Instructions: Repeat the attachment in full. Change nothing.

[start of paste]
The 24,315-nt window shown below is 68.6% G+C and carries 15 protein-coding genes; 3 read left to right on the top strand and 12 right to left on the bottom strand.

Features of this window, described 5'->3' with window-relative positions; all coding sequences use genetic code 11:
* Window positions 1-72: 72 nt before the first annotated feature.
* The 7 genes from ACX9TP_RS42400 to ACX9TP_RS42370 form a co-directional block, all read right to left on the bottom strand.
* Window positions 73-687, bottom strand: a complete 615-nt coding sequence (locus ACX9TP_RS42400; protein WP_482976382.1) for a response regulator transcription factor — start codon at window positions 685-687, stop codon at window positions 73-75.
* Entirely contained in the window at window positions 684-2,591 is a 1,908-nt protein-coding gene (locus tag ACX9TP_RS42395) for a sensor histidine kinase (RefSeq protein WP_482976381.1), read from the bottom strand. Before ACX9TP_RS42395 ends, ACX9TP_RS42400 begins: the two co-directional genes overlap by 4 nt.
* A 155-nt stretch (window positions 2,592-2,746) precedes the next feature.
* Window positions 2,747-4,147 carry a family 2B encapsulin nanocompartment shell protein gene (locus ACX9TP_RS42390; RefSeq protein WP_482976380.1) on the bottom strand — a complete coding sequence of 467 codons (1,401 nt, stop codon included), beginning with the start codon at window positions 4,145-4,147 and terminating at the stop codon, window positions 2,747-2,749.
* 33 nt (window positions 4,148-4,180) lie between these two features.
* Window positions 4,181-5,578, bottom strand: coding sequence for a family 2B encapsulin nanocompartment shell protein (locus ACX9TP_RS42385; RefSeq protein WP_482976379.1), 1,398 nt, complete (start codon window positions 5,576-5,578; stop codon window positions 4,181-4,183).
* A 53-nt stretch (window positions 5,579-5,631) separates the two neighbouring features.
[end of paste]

The 24,315-nt window shown below is 68.6% G+C and carries 15 protein-coding genes; 3 read left to right on the top strand and 12 right to left on the bottom strand.

Features of this window, described 5'->3' with window-relative positions; all coding sequences use genetic code 11:
* Window positions 1-72: 72 nt before the first annotated feature.
* The 7 genes from ACX9TP_RS42400 to ACX9TP_RS42370 form a co-directional block, all read right to left on the bottom strand.
* Window positions 73-687, bottom strand: a complete 615-nt coding sequence (locus ACX9TP_RS42400; protein WP_482976382.1) for a response regulator transcription factor — start codon at window positions 685-687, stop codon at window positions 73-75.
* Entirely contained in the window at window positions 684-2,591 is a 1,908-nt protein-coding gene (locus tag ACX9TP_RS42395) for a sensor histidine kinase (RefSeq protein WP_482976381.1), read from the bottom strand. Before ACX9TP_RS42395 ends, ACX9TP_RS42400 begins: the two co-directional genes overlap by 4 nt.
* A 155-nt stretch (window positions 2,592-2,746) precedes the next feature.
* Window positions 2,747-4,147 carry a family 2B encapsulin nanocompartment shell protein gene (locus ACX9TP_RS42390; RefSeq protein WP_482976380.1) on the bottom strand — a complete coding sequence of 467 codons (1,401 nt, stop codon included), beginning with the start codon at window positions 4,145-4,147 and terminating at the stop codon, window positions 2,747-2,749.
* 33 nt (window positions 4,148-4,180) lie between these two features.
* Window positions 4,181-5,578, bottom strand: coding sequence for a family 2B encapsulin nanocompartment shell protein (locus ACX9TP_RS42385; RefSeq protein WP_482976379.1), 1,398 nt, complete (start codon window positions 5,576-5,578; stop codon window positions 4,181-4,183).
* A 53-nt stretch (window positions 5,579-5,631) separates the two neighbouring features.